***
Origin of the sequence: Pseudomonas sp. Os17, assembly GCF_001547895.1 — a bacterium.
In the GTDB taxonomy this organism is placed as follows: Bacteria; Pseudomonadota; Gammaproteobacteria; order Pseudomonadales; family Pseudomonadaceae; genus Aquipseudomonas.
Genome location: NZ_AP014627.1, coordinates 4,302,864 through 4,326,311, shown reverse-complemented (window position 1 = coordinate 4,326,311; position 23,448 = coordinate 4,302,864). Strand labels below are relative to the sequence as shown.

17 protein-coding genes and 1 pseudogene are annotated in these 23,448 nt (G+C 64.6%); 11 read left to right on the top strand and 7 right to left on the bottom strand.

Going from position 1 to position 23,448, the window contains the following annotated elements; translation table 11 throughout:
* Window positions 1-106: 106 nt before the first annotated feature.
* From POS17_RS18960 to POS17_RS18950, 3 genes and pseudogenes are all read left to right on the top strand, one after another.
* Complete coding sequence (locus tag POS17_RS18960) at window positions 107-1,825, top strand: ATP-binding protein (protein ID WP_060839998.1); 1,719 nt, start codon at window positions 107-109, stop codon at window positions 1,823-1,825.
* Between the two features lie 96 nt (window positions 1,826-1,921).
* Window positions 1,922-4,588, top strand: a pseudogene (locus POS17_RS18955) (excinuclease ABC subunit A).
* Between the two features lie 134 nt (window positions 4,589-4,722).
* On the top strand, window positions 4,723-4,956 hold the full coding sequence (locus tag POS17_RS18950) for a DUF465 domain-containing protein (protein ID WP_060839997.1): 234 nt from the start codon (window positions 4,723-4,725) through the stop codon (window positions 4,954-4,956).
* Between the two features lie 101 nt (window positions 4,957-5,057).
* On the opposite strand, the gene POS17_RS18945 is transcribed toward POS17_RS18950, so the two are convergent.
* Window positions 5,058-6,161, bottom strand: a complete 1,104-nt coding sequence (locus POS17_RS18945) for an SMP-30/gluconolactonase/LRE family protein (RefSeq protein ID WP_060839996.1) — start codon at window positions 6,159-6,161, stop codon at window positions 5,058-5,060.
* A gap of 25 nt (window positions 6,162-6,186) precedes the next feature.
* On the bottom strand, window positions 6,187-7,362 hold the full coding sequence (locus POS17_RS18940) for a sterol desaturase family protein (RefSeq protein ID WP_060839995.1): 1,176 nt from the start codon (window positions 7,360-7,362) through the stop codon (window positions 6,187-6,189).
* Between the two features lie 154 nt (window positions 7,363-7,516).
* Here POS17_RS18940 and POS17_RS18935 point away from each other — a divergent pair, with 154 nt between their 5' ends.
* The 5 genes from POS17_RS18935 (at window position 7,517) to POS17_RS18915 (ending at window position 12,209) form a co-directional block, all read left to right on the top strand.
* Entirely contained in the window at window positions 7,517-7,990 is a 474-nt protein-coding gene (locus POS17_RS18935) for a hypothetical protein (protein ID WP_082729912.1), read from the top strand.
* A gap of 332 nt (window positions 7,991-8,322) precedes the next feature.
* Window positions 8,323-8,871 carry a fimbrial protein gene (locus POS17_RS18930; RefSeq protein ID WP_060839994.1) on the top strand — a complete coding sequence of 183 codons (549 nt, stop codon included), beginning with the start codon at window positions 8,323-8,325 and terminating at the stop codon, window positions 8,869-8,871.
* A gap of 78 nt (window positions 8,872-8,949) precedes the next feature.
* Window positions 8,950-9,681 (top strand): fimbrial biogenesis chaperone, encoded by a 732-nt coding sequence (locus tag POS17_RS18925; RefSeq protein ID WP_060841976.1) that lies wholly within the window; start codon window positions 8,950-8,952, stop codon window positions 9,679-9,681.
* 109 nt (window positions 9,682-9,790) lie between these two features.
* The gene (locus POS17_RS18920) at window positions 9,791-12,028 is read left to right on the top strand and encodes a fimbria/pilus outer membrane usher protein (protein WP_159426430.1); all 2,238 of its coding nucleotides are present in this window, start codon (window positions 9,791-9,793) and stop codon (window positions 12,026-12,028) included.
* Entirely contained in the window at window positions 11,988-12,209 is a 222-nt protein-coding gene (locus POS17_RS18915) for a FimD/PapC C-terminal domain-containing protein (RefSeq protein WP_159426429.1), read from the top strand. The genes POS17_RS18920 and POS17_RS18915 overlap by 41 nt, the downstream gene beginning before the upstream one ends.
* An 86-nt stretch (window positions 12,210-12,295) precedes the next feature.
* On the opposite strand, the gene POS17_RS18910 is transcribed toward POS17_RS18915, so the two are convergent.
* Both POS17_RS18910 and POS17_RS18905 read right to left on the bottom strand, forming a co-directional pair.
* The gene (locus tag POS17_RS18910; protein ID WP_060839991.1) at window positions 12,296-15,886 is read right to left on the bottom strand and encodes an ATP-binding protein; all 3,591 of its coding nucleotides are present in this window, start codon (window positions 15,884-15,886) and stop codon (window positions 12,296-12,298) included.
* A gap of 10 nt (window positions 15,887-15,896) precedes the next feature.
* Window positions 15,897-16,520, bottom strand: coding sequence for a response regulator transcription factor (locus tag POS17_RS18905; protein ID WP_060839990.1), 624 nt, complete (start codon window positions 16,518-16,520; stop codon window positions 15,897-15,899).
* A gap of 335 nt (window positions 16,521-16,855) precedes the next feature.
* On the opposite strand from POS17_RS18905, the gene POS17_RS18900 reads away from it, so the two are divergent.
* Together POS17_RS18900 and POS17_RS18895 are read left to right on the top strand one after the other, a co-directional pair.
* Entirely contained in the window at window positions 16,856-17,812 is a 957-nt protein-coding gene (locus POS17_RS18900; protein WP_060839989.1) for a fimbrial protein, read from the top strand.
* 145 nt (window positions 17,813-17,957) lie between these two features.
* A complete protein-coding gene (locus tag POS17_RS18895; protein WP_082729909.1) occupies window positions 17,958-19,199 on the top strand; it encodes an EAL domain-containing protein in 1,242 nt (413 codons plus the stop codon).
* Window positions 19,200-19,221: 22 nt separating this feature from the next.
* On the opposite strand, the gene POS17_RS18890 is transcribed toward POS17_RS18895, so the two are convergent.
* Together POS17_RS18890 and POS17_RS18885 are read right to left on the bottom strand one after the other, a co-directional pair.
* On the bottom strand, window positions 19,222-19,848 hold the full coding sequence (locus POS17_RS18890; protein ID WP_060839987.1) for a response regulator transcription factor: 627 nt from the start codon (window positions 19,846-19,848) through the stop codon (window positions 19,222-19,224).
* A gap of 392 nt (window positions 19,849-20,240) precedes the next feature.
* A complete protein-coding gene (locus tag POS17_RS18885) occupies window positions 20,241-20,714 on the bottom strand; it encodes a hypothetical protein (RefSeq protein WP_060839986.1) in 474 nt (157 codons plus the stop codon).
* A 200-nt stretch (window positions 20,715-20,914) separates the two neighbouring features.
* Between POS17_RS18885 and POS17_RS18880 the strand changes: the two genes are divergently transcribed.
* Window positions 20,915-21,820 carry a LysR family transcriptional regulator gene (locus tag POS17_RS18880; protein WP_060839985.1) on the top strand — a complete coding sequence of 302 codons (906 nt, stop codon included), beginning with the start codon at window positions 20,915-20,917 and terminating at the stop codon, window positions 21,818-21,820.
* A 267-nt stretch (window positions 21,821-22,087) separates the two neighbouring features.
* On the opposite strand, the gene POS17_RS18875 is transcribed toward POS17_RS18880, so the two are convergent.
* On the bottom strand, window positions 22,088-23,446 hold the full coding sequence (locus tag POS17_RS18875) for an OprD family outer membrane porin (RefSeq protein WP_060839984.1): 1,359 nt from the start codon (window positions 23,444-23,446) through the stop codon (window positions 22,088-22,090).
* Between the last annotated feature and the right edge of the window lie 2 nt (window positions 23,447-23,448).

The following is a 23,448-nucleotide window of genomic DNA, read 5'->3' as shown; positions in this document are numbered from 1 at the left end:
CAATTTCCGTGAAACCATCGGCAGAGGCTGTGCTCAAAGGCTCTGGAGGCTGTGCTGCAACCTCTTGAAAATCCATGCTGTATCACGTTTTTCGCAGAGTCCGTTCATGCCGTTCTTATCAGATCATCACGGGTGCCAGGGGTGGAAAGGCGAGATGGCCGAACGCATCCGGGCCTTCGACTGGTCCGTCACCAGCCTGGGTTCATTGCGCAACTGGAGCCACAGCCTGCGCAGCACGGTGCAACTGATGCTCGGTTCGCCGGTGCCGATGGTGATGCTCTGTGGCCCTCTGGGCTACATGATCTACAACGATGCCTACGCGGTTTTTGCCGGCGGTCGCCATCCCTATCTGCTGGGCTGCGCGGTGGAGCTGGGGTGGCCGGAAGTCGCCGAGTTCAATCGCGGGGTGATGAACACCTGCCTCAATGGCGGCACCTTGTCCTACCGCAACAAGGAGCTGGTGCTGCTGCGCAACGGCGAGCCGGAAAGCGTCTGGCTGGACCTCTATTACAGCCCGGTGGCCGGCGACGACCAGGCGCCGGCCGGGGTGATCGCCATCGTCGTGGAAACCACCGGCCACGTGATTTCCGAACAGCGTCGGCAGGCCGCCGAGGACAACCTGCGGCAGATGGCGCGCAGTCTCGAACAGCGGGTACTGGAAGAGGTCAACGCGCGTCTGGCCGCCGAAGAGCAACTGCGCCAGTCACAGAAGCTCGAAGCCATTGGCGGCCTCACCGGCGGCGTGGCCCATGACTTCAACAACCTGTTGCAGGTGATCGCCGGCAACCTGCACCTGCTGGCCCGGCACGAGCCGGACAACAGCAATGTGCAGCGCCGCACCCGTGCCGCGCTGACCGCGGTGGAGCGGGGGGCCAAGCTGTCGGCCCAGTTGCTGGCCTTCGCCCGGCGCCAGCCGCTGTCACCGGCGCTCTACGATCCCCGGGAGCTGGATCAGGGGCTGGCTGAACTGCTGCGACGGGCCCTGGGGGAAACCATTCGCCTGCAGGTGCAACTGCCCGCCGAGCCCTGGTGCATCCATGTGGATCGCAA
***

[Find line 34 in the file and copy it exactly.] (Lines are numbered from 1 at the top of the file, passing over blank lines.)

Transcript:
* Window positions 15,897-16,520, bottom strand: coding sequence for a response regulator transcription factor (locus tag POS17_RS18905; protein ID WP_060839990.1), 624 nt, complete (start codon window positions 16,518-16,520; stop codon window positions 15,897-15,899).